My teenage daughter inspired an interesting realization this week about how not to attach to certain thoughts.
My daughter was in emotional distress, and being the good coach and mom that I strive to be, I couldn’t help but offer her some sound wisdom in an attempt to help her think about her situation differently.
Now, if any of you have a teenager, or if you can remember being one, I’m sure you know how quickly the advice given to you by your parents is usually dismissed. But not before being met with the often accompanying sarcasm and attitude that comes with it from the teenager’s end. And – Oh my! – when I came in with my advice, my daughter didn’t disappoint with her end of the deal! #eyeroll
And while it can be frustrating to go toe to toe with a teenage girl, I think we can actually take a page from our teenagers’ books here and benefit from applying some of this logic when we have a thought that does not serve us – glass half full, right?!
Many times, when I offer my teenager new thoughts to think about or new ways to consider her thoughts, she does not interact with these thoughts or ideas at all. She doesn’t entertain them, she quickly dismisses them, and sometimes she even talks back to them!
“Mom you don’t know what you are talking about,” for example. You know, when they stop listening less than halfway through because they know everything, right? To me, this is a great example of not attaching to thoughts.
Imagine applying the same logic to some of your negative thoughts:
- “I’ll never be able to establish myself as a business owner.” – Don’t interact with this idea. Think, “I have a great idea/gift/service to share with the world”, instead.
- “Everything would be better if I could lose 20 pounds.” – Quickly dismissing this thought could mean catching yourself halfway through and reminding yourself that YOU hold the power for improving your reality, AND losing that 20 pounds if you want to!
- “I’d love to write a book, but I’ll probably just quit before I finish.” – Talk back to this thought, and others like it, with your best teenager impression!
Let’s put this in perspective. As a reminder, we have on average, 60,000 thoughts per day! But not all of these thoughts have an impact on us, and we are in charge of which thoughts we allow to impact us! It is the thoughts that we attach to and start interacting with which bring up feelings inside of us, both good and/or bad. When we grab on to upsetting thoughts, for example, we feel upset. When we attach to more blissful thoughts, we feel happy.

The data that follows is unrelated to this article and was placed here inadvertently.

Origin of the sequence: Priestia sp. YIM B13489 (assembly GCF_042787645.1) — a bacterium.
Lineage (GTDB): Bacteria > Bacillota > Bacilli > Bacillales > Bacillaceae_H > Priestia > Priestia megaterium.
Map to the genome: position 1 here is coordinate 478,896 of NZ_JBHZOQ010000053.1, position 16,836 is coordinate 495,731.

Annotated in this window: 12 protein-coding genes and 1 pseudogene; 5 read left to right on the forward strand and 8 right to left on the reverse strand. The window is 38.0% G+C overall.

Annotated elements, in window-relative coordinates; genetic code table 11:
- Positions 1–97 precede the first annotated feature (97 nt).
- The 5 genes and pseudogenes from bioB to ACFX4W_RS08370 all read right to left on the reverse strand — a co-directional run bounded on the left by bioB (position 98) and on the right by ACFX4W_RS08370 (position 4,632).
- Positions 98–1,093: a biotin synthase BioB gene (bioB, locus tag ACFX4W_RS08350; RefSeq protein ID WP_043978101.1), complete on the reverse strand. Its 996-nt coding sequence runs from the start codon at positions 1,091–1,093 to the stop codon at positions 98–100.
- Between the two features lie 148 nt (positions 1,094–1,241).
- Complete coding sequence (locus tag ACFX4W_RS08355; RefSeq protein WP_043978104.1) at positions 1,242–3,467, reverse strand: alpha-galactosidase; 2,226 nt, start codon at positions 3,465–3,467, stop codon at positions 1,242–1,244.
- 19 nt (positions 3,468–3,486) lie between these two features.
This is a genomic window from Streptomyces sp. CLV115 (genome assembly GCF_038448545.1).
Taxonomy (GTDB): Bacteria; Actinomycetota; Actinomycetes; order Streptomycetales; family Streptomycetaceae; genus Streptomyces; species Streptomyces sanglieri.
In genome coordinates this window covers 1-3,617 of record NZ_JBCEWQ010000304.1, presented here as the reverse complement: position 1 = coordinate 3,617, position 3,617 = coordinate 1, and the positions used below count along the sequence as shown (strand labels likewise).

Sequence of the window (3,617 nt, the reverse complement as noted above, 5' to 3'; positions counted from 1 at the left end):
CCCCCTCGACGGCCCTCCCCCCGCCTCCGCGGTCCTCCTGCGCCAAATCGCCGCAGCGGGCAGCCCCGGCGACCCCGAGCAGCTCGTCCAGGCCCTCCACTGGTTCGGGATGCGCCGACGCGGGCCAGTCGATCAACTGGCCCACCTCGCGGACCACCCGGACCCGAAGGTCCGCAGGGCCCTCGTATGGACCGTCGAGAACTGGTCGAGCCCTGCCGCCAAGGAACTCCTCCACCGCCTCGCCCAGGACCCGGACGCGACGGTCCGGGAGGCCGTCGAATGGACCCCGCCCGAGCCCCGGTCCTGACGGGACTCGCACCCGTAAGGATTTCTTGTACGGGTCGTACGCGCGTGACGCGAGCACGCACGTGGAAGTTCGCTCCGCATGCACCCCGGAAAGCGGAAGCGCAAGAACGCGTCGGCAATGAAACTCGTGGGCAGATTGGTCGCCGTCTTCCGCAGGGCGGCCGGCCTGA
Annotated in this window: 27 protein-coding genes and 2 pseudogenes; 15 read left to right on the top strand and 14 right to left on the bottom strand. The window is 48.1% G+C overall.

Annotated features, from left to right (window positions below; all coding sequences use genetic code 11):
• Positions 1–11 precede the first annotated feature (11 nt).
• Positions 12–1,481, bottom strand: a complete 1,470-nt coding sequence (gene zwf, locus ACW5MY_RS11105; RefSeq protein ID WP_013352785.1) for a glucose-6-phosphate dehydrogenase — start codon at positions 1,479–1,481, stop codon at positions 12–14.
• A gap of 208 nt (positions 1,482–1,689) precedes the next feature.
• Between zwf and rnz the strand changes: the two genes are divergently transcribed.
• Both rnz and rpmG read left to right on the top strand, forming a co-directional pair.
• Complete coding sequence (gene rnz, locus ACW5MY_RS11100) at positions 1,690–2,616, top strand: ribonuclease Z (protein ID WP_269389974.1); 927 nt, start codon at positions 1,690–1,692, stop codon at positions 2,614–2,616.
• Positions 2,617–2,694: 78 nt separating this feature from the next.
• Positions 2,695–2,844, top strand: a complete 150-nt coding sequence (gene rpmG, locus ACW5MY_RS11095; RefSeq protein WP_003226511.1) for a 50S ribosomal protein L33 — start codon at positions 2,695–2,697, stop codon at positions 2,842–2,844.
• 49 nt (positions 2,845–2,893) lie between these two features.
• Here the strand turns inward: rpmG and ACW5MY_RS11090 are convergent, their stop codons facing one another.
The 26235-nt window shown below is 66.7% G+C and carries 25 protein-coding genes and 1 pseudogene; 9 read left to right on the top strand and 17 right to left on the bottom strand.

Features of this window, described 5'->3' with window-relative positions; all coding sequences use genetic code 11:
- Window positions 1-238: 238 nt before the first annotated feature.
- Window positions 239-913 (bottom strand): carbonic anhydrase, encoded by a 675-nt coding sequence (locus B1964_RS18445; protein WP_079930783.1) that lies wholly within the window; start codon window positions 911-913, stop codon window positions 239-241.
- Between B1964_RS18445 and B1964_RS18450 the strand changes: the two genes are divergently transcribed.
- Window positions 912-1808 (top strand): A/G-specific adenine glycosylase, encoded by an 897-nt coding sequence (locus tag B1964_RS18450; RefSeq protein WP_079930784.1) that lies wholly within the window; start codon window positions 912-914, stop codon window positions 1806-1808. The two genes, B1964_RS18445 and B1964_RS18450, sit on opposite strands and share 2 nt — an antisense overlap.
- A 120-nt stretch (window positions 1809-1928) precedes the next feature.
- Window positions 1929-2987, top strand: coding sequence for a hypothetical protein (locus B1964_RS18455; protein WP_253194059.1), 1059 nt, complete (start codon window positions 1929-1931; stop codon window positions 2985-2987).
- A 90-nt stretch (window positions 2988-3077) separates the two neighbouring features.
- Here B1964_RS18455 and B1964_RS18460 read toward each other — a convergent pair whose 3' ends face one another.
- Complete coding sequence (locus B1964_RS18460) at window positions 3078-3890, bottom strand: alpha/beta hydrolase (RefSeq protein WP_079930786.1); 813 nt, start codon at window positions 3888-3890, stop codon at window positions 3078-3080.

So how do we learn to not attach to thoughts that lead to us feeling upset in some way?
You can witness a thought inside your mind and let it float by without pulling it in and interacting with it in any sort of way. You can also talk back to it by saying “that type of thinking will not serve me and isn’t worth entertaining”. Like a cloud, let it pass by.
In my daughter’s case, I sometimes wish she would attach to my thought suggestions that would lead to better feelings, rather than avoid entertaining alternative viewpoints altogether while continuing to be upset about it. However, in the reverse, I think it can be helpful to take a page from a teenager and talk back to thoughts that you know will lead to feeling upset.
Another tip: If you do find yourself engaging with thinking that brings you down, put it down and paper as soon as you realize it. Keep a list, not only of the thoughts themselves, but also of the negative feelings associated with them. Getting these thoughts out of our heads and onto paper sometimes makes it easier to realize what these thoughts are truly creating for you. You can even take it one step further and “talk-back” to your thoughts on paper, too!
You have my permission to avoid engaging with, dismiss, and talk back to ‘stinking thinking’ – just like a teenager who wants to do it her way.
If you struggle to let go of an unhealthy mindset in any way, I invite you to a mini session with me, because I surely won’t be attaching to these thoughts, and I won’t let you either!
Melanie Shmois, MSSA, LISW-S, is a licensed social worker, holding a Master’s Degree (MSSA) from Case Western Reserve University and a B.A. in Sociology with a minor in Spanish. After spending 2 decades helping others achieve their mental and personal goals, Melanie worked with Master Coach Instructor, Brooke Castillo, and became a certified Life and Weight Coach through the Life Coach School.